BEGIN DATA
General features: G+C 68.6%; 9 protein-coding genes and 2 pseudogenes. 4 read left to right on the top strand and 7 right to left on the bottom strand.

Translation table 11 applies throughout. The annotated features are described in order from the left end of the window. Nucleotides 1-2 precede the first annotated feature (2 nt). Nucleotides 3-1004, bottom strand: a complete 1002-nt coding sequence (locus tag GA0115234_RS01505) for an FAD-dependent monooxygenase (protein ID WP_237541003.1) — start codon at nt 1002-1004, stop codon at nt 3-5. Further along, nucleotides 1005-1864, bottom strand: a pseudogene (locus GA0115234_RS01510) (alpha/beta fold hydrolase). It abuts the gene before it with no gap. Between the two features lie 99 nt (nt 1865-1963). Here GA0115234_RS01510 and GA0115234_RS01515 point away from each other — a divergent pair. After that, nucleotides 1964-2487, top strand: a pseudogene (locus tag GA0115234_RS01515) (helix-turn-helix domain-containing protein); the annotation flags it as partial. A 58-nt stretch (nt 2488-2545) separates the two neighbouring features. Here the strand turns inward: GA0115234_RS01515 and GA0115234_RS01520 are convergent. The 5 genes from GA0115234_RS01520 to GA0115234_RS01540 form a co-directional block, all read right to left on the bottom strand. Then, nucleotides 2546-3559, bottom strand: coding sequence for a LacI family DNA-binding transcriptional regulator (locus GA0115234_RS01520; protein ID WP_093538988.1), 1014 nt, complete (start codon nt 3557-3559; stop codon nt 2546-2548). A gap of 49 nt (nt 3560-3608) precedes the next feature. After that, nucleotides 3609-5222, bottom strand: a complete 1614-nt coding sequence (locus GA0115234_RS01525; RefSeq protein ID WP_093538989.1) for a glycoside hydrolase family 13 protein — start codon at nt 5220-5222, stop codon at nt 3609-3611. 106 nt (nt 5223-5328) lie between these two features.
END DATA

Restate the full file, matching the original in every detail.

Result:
General features: G+C 68.6%; 9 protein-coding genes and 2 pseudogenes. 4 read left to right on the top strand and 7 right to left on the bottom strand.

Translation table 11 applies throughout. The annotated features are described in order from the left end of the window. Nucleotides 1-2 precede the first annotated feature (2 nt). Nucleotides 3-1004, bottom strand: a complete 1002-nt coding sequence (locus tag GA0115234_RS01505) for an FAD-dependent monooxygenase (protein ID WP_237541003.1) — start codon at nt 1002-1004, stop codon at nt 3-5. Further along, nucleotides 1005-1864, bottom strand: a pseudogene (locus GA0115234_RS01510) (alpha/beta fold hydrolase). It abuts the gene before it with no gap. Between the two features lie 99 nt (nt 1865-1963). Here GA0115234_RS01510 and GA0115234_RS01515 point away from each other — a divergent pair. After that, nucleotides 1964-2487, top strand: a pseudogene (locus tag GA0115234_RS01515) (helix-turn-helix domain-containing protein); the annotation flags it as partial. A 58-nt stretch (nt 2488-2545) separates the two neighbouring features. Here the strand turns inward: GA0115234_RS01515 and GA0115234_RS01520 are convergent. The 5 genes from GA0115234_RS01520 to GA0115234_RS01540 form a co-directional block, all read right to left on the bottom strand. Then, nucleotides 2546-3559, bottom strand: coding sequence for a LacI family DNA-binding transcriptional regulator (locus GA0115234_RS01520; protein ID WP_093538988.1), 1014 nt, complete (start codon nt 3557-3559; stop codon nt 2546-2548). A gap of 49 nt (nt 3560-3608) precedes the next feature. After that, nucleotides 3609-5222, bottom strand: a complete 1614-nt coding sequence (locus GA0115234_RS01525; RefSeq protein ID WP_093538989.1) for a glycoside hydrolase family 13 protein — start codon at nt 5220-5222, stop codon at nt 3609-3611. 106 nt (nt 5223-5328) lie between these two features.